LIMA — Eerie voices. Things that go bump in the night. Shadows moving out of the corner of your eye.
Spooks and spirits are often the subjects of scary movies, but for many people, these supposedly fictional characters have a basis in reality.
For Lima residents Austin Lawrence and Conner Newberry, the paranormal and supernatural are all too real, and they have formed a team to travel to various haunted sites in Ohio and Kentucky to investigate these phenomena.
“We've each had our own experiences growing up, and it's just a huge interest of ours,” Lawrence said. “He and I are both Christians, and we know what the Bible says about the afterlife, spirits and demons. We want to know more.”
The two aspiring investigators spent five years researching this field and also assembled a variety of instruments believed to aid in paranormal investigation.
“We have what's called an EMF meter that measures electromagnetic fields,” Lawrence said. “Spirits are said to be energy, and they need to draw energy from sources to be able to manifest themselves and communicate. We have a device called a spirit box or a ghost box, and it's basically a radio that can scan through frequencies every 200 milliseconds, and you can actually get direct responses over this radio. Then we go back and look at the audio and make sure that these voices span over multiple frequencies and stay consistent.”
After spending time learning their craft and assembling their gear, the duo, dubbing themselves P.A.S.T., started traveling to some known haunts to put their education to work.
“Our first big investigation was at Waverly Hills Sanitarium in Kentucky,” Lawrence said. “It's known to be one of the most haunted places in the world. It was an old tuberculosis hospital where over 60,000 people died. So it was a crazy place.”
While also investigating other haunted areas in Kentucky and Ohio, the P.A.S.T. team would like to do more local investigations, as well.
“We've been trying to get into a lot of places around here, but it's hard to get a hold of people,” Lawrence said. “We'd love to get into [Lima Correctional Institution], which has a lot of different reports of paranormal activity.”
While investigators such as Lawrence and Newberry take great pains to provide as much empirical evidence of the paranormal as possible, the scientific community has still not subscribed to the idea that these types of beings are real.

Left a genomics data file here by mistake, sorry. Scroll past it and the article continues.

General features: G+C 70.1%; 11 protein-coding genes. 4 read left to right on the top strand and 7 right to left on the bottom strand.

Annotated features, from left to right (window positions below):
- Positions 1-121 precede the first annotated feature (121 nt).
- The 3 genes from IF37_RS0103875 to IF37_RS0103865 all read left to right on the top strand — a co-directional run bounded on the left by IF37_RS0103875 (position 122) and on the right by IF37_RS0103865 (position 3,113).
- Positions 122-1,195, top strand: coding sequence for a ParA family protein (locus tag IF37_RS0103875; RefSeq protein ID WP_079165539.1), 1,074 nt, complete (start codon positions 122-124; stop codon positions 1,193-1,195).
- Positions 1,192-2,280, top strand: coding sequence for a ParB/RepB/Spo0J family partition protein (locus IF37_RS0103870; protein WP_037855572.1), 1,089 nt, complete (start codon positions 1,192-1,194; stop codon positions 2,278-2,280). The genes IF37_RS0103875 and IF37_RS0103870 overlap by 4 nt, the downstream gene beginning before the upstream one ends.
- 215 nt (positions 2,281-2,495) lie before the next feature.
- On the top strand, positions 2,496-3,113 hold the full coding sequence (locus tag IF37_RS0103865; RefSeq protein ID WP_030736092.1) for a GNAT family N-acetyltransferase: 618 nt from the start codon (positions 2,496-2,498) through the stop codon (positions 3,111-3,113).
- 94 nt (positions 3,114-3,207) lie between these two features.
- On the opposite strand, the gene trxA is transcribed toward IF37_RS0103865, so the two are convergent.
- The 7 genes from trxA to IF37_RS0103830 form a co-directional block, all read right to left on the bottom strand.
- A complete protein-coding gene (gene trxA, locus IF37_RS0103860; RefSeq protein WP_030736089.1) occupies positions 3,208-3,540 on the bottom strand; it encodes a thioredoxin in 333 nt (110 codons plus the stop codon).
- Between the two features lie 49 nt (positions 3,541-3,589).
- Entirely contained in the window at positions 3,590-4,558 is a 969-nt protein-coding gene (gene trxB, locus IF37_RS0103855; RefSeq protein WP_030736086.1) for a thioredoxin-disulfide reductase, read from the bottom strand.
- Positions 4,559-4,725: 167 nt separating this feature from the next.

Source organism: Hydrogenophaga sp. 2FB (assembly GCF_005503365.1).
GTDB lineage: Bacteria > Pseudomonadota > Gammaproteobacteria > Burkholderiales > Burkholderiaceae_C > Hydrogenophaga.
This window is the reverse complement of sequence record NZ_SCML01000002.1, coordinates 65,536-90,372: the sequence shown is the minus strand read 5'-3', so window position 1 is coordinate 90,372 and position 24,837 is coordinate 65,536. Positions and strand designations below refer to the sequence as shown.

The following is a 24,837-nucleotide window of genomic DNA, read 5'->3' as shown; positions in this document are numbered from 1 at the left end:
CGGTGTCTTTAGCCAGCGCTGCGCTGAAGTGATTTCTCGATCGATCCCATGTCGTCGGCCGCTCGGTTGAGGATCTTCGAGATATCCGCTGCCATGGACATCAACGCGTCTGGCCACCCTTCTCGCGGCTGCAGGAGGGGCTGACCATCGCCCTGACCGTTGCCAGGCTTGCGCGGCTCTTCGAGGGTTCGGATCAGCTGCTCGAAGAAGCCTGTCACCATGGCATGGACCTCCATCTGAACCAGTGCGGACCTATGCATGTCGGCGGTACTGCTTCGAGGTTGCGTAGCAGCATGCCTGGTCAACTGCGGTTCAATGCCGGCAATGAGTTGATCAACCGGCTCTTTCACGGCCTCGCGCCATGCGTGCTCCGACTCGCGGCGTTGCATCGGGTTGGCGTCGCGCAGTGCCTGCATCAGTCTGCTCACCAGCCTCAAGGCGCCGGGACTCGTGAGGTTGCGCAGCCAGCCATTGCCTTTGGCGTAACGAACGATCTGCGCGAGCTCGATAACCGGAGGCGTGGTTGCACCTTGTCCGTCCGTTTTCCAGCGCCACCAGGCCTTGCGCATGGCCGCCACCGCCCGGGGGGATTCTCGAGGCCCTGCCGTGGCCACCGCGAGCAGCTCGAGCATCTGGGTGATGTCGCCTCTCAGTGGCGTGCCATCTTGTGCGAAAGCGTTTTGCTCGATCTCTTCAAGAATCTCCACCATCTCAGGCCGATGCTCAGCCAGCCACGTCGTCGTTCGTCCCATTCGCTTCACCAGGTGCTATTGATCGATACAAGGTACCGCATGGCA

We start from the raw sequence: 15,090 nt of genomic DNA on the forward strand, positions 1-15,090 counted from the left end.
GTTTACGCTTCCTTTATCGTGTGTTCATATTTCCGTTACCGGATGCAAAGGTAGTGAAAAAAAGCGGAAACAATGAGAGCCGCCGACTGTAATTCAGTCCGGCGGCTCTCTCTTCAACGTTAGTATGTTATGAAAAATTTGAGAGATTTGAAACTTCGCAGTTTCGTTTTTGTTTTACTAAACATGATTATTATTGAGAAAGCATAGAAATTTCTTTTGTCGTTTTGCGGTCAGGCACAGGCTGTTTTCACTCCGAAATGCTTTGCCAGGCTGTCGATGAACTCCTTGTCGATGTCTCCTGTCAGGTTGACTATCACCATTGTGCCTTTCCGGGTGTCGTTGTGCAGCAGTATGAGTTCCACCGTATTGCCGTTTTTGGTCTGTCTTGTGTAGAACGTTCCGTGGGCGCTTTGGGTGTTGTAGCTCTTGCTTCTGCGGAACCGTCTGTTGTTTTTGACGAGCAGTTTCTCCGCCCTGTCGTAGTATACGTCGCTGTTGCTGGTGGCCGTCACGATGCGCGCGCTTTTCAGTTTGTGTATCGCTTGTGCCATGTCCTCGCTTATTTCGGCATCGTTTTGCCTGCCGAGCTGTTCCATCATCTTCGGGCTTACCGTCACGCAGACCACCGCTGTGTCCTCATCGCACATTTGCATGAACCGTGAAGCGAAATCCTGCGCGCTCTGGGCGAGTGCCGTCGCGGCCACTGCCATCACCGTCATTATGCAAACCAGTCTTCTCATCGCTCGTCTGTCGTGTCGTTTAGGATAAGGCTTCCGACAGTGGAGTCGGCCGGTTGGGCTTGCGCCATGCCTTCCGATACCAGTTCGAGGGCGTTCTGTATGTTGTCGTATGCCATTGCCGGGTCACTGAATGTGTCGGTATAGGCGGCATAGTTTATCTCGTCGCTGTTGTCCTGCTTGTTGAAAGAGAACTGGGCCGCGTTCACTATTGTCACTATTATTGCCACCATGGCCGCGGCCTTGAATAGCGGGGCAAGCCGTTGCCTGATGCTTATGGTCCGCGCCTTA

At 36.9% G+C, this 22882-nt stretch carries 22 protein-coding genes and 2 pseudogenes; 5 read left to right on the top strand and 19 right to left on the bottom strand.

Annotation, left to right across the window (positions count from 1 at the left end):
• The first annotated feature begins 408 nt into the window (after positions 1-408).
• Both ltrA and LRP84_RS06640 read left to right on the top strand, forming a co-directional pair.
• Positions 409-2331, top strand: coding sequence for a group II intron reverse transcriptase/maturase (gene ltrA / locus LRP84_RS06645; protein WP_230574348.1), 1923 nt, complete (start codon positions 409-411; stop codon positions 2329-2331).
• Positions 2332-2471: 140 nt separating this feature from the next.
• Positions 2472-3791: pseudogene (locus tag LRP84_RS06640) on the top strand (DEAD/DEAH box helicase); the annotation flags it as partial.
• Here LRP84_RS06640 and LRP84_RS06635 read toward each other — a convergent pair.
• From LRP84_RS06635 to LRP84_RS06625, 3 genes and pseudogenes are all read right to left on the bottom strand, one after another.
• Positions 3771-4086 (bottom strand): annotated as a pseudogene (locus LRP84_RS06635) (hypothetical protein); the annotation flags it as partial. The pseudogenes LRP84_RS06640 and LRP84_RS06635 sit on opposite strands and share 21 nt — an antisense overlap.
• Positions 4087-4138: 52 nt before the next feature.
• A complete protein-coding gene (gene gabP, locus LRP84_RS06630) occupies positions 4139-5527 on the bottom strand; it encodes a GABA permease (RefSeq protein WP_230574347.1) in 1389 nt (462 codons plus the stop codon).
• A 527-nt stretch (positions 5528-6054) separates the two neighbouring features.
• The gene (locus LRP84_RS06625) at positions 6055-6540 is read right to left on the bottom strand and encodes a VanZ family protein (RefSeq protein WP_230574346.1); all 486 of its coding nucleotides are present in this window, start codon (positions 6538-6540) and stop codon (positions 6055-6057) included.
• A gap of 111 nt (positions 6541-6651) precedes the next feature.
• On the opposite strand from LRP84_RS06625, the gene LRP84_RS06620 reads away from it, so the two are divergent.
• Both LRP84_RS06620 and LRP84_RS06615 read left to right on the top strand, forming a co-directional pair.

“Any scientist will say they don't know if there are paranormal phenomena,” said Alfred Cohoe, professor of psychology and sociology at Ohio Northern University. “Psychologists have, since the 1800s, been interested in studying any phenomena that deals with human behavior, and this is a very interesting topic. In science, you're always skeptical.”
That skepticism does not dull humanity's fascination with the beyond, however.
“One of the greatest mysteries of all is death and what happens when a person dies, and it's very difficult, especially if you have a loved one that dies, to think that someone would just be gone forever,” Cohoe said.
For the Rev. David Ross of St. Rose of Lima Catholic Church, the supernatural is indeed a reality, but warns that it should not be taken lightly.
“We've always forbidden any attempts to seek out communication with the dead through means such as seances or Ouija boards,” he said, “but that doesn't mean that we don't recognize the fact that ghosts exists. We as Catholics will pray for those who have died, because we believe that if they are not in heaven or in hell, they are in a place called purgatory, where they are cleansed of the sin that keeps them from being just, loving and peaceful and entering fully into God's love in heaven.”
Ross also said he believes that the fascination with the beyond stems from a hope for comfort in the midst of loss.
“My personal observation is that people want a confirmation that there is something after this life and that death is not the end,” he said.
Despite the disbelief Lawrence and Newberry face regarding their work, they plan on continuing their investigations, with the hopes that it could prove beneficial to both the living and the dead.
“We've switched over from trying to prove that this stuff existed to trying to help what exists that's out there,” Lawrence said. “We're about bringing comfort, helping them pass on, and helping people that are dealing with this.”